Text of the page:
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(II.) HISTORY - The Prestigious Planets

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Author Topic: (II.) HISTORY - The Prestigious Planets  (Read 622 times)
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« on: August 17, 2007, 02:09:46 pm »

When the tomb of Rameses II was excavated, it was found to contain two circles of gold marked in 360 degrees, and with symbols showing the rising and setting of stars. This suggests that he was interested in ascending degrees - the degree of the ecliptic rising over the eastern horizon at any particular time, an important matter in astrology. Rameses II - Ozymandias, the builder of the temple at Abu Simbel - reigned from about 1292-1225 BC; and the tomb of Rameses V contained papyri offering astrological hints for every hour of every month of the year.

There is evidence too that astrologers in the Egypt of thirteen hundred years before Christ knew about the four fixed signs of the zodiac (astrologers divide the signs into quadruplicities or qualities - cardinal, mutatable and fixed). In the sarcophagus of Seti I (c 1317 BC) the four jars containi the intestines were protected by four deities, represented with a human head (Mestha), a dog's head (Hapi), a jackal's head (Tuamutef) and a hawk's head (Qebhsennuf). These clearly represented the four fixed signs with Mestha as Aquarius, Hapi as Leo, Tuamutef as Taurus and Qebhsennuf as Scorpio. But this is not a sign that advanced astrology was practised: the four Suns of Horus were the gods of astronomical myths, with astrological associations.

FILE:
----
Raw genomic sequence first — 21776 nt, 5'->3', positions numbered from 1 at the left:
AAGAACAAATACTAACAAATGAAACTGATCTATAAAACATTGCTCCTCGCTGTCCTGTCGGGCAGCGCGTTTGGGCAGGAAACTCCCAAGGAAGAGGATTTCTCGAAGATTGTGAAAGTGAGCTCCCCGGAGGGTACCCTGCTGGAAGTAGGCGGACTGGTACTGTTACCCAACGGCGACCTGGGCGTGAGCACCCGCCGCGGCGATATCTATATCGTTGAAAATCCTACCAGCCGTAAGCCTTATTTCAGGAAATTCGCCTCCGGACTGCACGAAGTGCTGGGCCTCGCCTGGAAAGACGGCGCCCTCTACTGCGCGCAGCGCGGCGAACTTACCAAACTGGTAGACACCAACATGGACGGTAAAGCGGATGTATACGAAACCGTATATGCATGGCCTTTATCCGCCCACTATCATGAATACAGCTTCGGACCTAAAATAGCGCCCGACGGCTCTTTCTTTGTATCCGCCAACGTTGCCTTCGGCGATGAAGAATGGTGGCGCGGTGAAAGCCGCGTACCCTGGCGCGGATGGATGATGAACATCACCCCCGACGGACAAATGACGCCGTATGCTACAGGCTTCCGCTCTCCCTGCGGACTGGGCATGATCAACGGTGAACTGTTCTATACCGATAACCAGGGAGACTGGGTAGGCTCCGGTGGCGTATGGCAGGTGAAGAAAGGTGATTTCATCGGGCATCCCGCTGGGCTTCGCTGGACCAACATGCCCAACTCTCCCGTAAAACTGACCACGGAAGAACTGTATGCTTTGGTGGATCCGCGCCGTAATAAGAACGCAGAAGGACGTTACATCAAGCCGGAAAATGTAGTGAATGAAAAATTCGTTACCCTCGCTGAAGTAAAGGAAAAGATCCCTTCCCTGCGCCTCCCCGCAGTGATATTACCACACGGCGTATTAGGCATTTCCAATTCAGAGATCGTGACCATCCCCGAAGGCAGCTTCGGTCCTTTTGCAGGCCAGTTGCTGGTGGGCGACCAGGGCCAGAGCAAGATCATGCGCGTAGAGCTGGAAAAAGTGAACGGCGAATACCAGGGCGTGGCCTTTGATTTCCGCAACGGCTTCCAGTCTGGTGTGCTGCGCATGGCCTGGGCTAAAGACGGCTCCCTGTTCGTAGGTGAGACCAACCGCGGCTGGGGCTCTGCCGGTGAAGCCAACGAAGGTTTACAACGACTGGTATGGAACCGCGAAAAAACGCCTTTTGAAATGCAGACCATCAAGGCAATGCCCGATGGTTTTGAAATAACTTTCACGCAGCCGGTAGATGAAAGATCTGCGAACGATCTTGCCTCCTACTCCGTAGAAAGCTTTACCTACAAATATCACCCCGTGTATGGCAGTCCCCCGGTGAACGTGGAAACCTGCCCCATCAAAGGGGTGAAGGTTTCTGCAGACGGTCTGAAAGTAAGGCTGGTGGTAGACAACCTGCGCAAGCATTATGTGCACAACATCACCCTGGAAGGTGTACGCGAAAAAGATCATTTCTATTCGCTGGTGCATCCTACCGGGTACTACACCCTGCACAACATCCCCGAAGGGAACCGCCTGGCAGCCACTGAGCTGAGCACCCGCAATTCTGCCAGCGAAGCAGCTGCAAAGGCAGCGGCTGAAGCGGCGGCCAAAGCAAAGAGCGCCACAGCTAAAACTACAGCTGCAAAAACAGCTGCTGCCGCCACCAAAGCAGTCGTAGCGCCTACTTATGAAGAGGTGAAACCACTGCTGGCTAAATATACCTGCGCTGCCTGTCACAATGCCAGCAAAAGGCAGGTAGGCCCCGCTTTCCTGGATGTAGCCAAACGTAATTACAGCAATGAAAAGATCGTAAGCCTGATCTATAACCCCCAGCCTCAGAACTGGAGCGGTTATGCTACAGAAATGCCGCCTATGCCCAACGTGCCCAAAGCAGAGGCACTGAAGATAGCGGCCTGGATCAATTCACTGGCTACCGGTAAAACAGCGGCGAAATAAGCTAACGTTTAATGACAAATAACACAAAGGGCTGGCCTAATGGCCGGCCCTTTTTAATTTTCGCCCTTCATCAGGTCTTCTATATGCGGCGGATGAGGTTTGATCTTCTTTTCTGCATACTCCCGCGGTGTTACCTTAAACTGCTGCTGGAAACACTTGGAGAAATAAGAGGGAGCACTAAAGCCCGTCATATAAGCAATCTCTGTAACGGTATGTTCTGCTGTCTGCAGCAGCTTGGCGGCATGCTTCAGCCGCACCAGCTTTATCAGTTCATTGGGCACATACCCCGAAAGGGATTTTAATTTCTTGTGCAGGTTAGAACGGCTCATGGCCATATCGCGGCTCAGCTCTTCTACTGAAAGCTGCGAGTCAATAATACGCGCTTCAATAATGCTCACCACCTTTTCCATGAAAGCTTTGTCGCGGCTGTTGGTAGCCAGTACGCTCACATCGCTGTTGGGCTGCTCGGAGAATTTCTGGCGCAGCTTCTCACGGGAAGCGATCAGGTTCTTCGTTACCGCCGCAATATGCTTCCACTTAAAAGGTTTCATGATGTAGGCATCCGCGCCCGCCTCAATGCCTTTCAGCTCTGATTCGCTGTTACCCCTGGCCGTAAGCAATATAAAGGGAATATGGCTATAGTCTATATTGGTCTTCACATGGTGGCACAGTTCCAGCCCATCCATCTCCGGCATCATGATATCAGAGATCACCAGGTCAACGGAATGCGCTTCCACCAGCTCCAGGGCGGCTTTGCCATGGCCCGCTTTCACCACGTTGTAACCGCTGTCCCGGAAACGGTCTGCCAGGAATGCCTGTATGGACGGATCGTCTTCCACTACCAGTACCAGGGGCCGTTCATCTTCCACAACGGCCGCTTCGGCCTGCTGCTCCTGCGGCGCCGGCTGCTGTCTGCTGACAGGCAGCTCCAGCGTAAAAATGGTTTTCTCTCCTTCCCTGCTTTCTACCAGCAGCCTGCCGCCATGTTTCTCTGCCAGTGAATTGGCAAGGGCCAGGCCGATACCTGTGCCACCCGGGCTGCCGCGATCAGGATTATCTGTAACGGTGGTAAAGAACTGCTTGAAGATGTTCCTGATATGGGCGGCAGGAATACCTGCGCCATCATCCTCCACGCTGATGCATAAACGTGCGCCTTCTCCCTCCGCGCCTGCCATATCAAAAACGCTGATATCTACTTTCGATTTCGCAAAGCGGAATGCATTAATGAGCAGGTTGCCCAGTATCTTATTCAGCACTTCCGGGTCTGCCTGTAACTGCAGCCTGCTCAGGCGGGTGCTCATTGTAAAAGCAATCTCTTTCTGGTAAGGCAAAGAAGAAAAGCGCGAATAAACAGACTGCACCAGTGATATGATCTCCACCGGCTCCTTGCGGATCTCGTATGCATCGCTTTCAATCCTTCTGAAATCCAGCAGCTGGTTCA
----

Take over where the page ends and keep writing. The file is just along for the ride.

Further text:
A major contribution to the early history of astrology was, however, made by Egypt: the invention of the decans by the division of the circle of the ecliptic into thirty-six sections, three decans or sections of 10 degrees to each sign. The earliest sight we have of these is on a coffin lid of the Middle Kingdom, on which the sky is shown with the names of the decans in columns. The zodiac did not then exist: the decans were geared to the constellations, and it was not until the Hellenistic age that they were linked with the zodiac and became truly astrological in significance. It seems that they were contrived because of the Egyptian belief that every moment of time should have its presiding deity.
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